If you’ve seen pictures of cows with holes in them floating around the Internet recently and you’re wondering what is going on, you’re not the only one.
Researchers have recently opened large 8-inch holes in 14 cows on a farm in Switzerland and animal lovers and animal rights activists alike are not very happy about it, despite the fact that farmers are assuring the world that the cows feel no pain whatsoever during the bizarre procedure.
The holes are cannula openings, which allow researchers to see right into a cow’s digestive tract to monitor and observe how they process food.
The research even has a name and it is called fistulization, or, cannulation.
Fistulization is the process used to surgically create a fistula. A fistula is “an abnormal passage that leads from an abscess or hollow organ or part to the body surface or from one hollow organ or part to another and that may be surgically created to permit passage of fluids or secretions.”
What does that mean, exactly? Basically, it means that a hole, or opening, is created in a cow’s side which allows researchers to have direct access to a cow’s stomach.
This allows researchers to monitor and observe a cow’s stomach and digestive system.
The cows used in these procedures are also called cannulated cows, which refers to cows that have cannulas surgically fitted into them.
The cows are given a diet of oats and grass after they are cannulated, and researchers use the information they gather to build a healthier, more balanced diet for cows.
The holes are filled with a cannula, which is a type of tube that can be inserted into a body. They are plugged with rubber stoppers when not in use.
When a cannula is placed in the cow, farmers let them graze for a set period of time. When they are examined, farmers remove the plug from the cannula and pull the mixture of grass and oats from their stomachs.
The material is tested, and the results show farmers what food gives the livestock the best results, depending on how much or how little is digested.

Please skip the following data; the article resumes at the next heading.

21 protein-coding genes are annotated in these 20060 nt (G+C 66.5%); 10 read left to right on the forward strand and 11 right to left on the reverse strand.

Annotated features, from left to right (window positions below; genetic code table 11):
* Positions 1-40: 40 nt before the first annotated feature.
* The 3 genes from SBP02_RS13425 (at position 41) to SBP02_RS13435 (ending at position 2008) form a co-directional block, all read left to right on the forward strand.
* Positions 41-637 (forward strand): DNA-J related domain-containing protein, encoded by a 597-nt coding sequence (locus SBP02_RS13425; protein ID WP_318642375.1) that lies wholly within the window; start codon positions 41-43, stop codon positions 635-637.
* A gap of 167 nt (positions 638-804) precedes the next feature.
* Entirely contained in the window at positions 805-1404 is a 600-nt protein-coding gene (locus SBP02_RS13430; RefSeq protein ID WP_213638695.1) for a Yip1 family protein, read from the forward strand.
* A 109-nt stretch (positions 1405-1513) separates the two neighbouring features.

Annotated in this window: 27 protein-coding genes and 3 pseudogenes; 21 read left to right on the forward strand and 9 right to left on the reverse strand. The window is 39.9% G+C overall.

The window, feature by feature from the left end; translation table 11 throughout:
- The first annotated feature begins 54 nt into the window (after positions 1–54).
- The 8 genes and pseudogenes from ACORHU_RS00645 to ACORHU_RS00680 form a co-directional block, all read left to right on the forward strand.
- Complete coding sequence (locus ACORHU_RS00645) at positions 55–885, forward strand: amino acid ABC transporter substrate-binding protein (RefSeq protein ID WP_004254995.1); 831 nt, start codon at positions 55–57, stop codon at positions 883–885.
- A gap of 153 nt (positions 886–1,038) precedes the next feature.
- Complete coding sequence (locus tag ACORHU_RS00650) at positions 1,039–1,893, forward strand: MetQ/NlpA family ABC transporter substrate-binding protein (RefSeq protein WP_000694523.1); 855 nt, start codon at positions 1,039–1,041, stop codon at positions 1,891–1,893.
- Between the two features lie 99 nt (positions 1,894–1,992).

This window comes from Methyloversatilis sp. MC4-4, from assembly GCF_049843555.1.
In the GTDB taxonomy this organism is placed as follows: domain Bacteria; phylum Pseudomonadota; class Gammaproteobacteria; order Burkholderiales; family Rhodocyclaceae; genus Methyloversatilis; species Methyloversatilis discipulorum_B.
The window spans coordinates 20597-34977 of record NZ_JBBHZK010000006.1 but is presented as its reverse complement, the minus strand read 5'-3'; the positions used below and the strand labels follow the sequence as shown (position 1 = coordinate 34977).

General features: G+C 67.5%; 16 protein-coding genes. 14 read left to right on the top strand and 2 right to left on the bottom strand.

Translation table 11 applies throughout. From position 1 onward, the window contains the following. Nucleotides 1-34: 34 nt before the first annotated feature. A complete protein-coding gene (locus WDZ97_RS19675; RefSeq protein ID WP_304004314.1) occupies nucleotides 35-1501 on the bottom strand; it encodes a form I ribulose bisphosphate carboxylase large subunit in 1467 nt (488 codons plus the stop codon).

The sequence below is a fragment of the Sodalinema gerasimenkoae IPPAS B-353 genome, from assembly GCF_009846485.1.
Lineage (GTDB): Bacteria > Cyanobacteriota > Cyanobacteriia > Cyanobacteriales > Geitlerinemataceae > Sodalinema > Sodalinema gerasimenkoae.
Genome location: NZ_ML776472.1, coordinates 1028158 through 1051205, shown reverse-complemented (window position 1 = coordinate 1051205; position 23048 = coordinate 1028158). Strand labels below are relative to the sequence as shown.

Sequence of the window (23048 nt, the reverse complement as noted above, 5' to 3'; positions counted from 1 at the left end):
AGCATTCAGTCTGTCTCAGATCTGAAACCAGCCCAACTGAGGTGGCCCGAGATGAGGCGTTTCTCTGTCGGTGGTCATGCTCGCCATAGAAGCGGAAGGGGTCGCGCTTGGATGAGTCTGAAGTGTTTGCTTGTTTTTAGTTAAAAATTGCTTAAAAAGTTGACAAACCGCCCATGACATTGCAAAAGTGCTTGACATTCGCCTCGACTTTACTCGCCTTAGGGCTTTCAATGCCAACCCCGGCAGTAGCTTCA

Researchers are also claiming that the entire process may help improve cows’ energy efficiency, which lowers the amounts of methane they produce, thus helping the environment.
Despite protests from animal rights activists around the world, farmers are claiming that this research allows them to better understand the way cows eat and digest, and also gives farmers the chance to determine the right feed for their animals.
When a cow is going through the process of cannulation, a rubber coil is first inserted into the opening. This is done so that the wound in the cow’s side does not increase in size.
A six-inch hole is then cut out of the cow, allowing a researcher or farmer to insert their hand directly into the opening, which leads to the cow’s stomach.
Animal rights activists around the world are outraged and disturbed by the entire process. They say that what these researchers and farmers are doing is barbaric.
Activists also state that the mere fact that researchers are drilling holes into living animals is cruel and absurd. People around the world opposing this practice are also saying that the research being done is not benefiting science, but is simply benefiting farmers.
“While some claim that this transfer can improve the health of cows, the procedure seems mostly to benefit the meat and dairy industries’ bottom lines—optimizing food and digestion for animals who will ultimately be exploited and slaughtered,” PETA wrote on their website.
Researchers claim that cows are anaesthetised during the entire procedure, and reportedly do not experience any type of pain when they are being examined.